In Canada, 39.1% were resistant to ciprofloxacin (Karlowsky et al., 2011). About 100% of E. faecalis isolates were sensitive to nitrofurantoin and vancomycin in this study. In Canada, 97 and 99% were sensitive to nitrofurantoin and vancomycin, respectively (Karlowsky et al., 2011).

Percentage of Pseudomonas among all isolates in our study was 3.52%. In Karachi, it was 9% (Farooqi et al., 2000); Canada, 3.4% (Karlowsky et al., 2011); Iran, 3.3% (Kashef et al, 2010). In another study in Karachi, it was about 9.2%(Gul et al., 2014). Hence, there was significant change in incidence of Pseudomonas in our setup as compared to Karachi, the other major city of Pakistan. About 7.05% of all isolates in our study were identified as C. albicans. Whereas only 1% of isolates was identified as Candida in a study carried out in Karachi (Farooqi et al., 2000).

About 2.9% of all isolates tested positive for UTI were Serratia odorifera. All isolates were resistant to ampicillin, sulfisoxazole, cefuroxime and nalidixic acid. S. odorifera was also found to be resistant to cefuroxime in Germany (Stock et al., 2003).

100% of isolates were sensitive to imipenem and pipracillin + tazobactam. Another study also revealed increasing susceptibility of Serratia spp. to pipracillin + tazobactam (Traub, 2000).

Fosfomycin is an oral antibiotic commonly used in Europe for treating CA-UTI with low resistance rates (Garcia et al., 2007; Kahlmeter, 2003) but fosfomycin was not tested in our study because its disk was not available and this drug is not marketed in our country.

Multi drug resistance (MDR = resistance in >2 antibiotics) was observed in 92% of the isolated bacterial uropathogens. This is much higher than that reported in Ethiopia (74%) (Assefa et al., 2008). The main explanation of this high rate may be inappropriate administration of drugs in empirical therapies and a dearth of infection control strategy. Another study also showed that increased incidence and high antibiotic resistance of especially of non E. coli UTI should be considered in selection of empirical antibiotics for treatment of UTI (Bae et al., 2010).

Easy availability and indiscriminate use of commonly used drugs like cotrimoxazole and tetracycline has led to an increase in resistance. High resistance to such orally administered antibiotics is mostly due to uncontrolled consumption of these drugs (Rao et al., 2013). Low resistance to drugs like amikacin reflects lower usage of these drugs (Kothari and Sagar, 2008).

International policies are no longer applicable for treating community acquired urinary tract infections in Pakistan, hence some guidelines based on local susceptibility pattern are recommended. Such regional surveillance programs are necessary to provide information which can help to develop Pakistani UTI guidelines.


E. coli was the most common uropathogen in our setup followed by C. freundii, K. oxytoca and E. cloacae. The best oral empirical therapy in our setup is nitrofurantoin. Ampicillin, ciprofloxacin and cotrimoxazole are not recommended as a first choice for treatment of UTI in Peshawar, Pakistan. The best parentral therapies include amikacin and gentamicin.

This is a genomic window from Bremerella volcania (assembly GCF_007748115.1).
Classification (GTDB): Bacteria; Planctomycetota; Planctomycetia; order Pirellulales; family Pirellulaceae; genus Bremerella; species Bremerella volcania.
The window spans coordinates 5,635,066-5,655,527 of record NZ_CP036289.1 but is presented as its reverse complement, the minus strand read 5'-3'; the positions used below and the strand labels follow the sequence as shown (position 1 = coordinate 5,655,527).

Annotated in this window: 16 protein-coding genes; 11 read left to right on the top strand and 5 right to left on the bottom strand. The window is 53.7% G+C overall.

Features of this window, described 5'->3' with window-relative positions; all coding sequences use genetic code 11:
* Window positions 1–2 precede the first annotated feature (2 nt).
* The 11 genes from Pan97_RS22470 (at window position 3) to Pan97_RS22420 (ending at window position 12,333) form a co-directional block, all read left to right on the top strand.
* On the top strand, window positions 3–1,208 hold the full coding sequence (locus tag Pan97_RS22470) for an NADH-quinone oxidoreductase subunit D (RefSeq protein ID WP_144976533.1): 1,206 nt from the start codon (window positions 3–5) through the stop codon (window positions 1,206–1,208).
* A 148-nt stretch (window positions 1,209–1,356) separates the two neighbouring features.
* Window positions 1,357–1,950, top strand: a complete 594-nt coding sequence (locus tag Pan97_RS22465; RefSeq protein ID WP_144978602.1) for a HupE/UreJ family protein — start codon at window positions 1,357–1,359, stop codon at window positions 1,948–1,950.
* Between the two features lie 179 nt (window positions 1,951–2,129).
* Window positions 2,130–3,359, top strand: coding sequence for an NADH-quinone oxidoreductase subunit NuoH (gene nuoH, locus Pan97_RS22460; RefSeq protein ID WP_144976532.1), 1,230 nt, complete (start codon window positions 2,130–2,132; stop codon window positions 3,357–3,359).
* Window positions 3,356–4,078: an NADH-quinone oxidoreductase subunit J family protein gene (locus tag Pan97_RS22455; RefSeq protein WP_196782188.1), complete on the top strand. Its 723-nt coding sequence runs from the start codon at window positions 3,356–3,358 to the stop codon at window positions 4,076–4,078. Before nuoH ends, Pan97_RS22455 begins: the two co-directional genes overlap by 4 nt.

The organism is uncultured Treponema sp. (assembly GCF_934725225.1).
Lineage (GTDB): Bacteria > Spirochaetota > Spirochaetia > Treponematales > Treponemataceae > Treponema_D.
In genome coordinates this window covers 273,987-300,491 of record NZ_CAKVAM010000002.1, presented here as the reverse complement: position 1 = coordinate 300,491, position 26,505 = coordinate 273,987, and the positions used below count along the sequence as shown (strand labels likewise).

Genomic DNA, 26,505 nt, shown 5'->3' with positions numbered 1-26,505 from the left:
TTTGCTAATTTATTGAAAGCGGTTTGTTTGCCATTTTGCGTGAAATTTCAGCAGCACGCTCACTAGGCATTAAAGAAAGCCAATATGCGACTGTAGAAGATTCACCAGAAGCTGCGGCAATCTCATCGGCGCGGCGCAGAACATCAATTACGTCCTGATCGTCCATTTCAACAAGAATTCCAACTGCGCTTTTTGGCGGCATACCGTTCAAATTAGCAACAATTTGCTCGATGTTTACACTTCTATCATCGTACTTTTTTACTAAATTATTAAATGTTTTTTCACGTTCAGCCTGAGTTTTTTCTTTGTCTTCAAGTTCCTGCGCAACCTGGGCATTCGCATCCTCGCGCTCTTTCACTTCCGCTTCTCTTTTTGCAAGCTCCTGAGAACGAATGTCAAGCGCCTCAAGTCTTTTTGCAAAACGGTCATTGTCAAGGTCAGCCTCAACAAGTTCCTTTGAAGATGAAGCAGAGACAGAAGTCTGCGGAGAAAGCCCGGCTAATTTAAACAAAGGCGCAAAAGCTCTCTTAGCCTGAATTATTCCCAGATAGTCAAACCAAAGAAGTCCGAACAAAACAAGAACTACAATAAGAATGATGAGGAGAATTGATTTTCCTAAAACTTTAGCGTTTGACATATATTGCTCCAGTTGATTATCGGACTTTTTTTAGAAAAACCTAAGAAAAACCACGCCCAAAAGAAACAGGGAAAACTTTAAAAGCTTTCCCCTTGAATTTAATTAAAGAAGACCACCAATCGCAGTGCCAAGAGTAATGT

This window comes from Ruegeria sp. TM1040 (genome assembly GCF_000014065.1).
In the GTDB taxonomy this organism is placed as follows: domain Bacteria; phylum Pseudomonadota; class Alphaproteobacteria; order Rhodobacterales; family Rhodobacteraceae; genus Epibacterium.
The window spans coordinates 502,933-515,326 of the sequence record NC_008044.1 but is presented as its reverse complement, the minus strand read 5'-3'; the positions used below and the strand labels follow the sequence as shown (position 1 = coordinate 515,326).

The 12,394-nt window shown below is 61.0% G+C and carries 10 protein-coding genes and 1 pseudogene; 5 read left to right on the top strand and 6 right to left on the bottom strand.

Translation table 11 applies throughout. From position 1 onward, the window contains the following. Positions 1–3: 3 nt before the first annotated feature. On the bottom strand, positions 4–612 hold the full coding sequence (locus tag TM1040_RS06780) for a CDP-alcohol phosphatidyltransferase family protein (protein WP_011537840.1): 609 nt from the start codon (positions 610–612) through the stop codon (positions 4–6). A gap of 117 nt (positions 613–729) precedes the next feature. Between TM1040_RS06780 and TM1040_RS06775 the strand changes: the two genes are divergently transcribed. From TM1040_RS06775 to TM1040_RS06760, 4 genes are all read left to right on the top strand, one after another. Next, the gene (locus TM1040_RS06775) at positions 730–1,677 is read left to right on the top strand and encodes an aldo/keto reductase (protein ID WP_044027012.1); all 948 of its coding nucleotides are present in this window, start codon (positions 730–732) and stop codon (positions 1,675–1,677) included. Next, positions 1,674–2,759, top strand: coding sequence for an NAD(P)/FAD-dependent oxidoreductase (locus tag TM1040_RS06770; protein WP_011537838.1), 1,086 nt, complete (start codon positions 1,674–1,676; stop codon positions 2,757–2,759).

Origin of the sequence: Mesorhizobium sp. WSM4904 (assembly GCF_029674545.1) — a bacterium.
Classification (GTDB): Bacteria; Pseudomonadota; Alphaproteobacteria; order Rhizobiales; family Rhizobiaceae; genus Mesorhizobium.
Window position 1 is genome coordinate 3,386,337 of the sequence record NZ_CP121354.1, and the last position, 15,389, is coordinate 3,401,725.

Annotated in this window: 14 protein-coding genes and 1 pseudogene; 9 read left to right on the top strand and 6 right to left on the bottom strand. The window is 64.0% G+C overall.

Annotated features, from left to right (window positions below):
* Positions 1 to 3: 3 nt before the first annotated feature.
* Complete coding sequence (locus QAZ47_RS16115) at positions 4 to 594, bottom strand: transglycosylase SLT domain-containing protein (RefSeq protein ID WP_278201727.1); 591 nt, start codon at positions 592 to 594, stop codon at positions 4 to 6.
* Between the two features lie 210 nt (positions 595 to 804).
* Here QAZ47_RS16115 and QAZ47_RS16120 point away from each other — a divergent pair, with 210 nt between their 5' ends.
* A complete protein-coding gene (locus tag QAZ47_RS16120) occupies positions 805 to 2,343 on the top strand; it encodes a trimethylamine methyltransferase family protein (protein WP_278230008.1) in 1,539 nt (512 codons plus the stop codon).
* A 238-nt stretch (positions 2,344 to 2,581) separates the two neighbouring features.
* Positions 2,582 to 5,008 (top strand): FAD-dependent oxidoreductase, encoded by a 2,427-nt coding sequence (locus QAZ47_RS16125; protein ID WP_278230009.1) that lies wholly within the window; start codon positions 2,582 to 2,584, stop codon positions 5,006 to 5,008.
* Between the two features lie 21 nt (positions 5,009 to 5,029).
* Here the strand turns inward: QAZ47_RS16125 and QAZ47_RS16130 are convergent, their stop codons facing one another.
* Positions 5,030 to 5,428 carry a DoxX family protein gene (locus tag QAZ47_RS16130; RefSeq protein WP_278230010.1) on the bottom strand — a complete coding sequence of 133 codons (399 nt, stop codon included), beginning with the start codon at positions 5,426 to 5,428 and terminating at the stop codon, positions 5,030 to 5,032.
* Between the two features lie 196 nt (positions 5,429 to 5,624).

The authors have not declared any conflict of interest.



Arjunan M, Al-Salamah A, Amuthan M (2010). Prevalence and antibiotics susceptibility of uropathogens in patients from a rural environment, Tamilnadu. Am. J. Infect. Dis. 6(2):29.
Assefa A, Asrat D, Woldeamanuel Y, Abdella A, Melesse T, Hiwot GY (2008). Bacterial profile and drug susceptibility pattern of urinary tract infection in pregnant women at Tikur Anbessa Specialized Hospital Addis Ababa, Ethiopia. Ethiop. Med. J. 4(3):227-235.
Bae E, Lee S, Jeong D, Kang J (2010). Clinical Characteristics and Antibiotic Resistance of Urinary Tract Infections in Children: Escherichia. coli Versus Non-E. coli. Korean J. Pediatr. Infect. Dis. 17(2):67-73.
Barber A, Norton J, Spivak A, Mulvey M (2013). Urinary tract infections: current and emerging management strategies. Clin. Infect. Dis. 57(5):719-724.
Bauer AW, Kirby WMM, Sherris JC, Turck M (1966). Antibiotic susceptibility testing by a standardized single disk method. Am. J. Clin. Pathol. 45(4):493.
Den Heijer C, Donker G, Maes J, Stobberingh E (2013). Antibiotic susceptibility of unselected uropathogenic Escherichia coli from female Dutch general practice patients. Prevalence and resistance of the commensal flora in non-hospitalized patients. 65: 61.

Epoke CO, Anyanwu GO, Opara AA (2000). The prevalence of significant bacteriuria in diabetic patients. Diabetic Int. 10:16-7. B F. Epidemiology of urinary tract infections: incidence, morbidity, and... - PubMed - NCBI [Internet]. 2014 [cited 30 December 2014]. 


Farooqi B, Shareeq F, Rizvi Q, Qureshi H, Ashfaq M (2000). Changing pattern of antimicrobial susceptibility of organisms causing community acquired urinary tract infections. J-Pak. Med. Assoc. 50(11):369-373.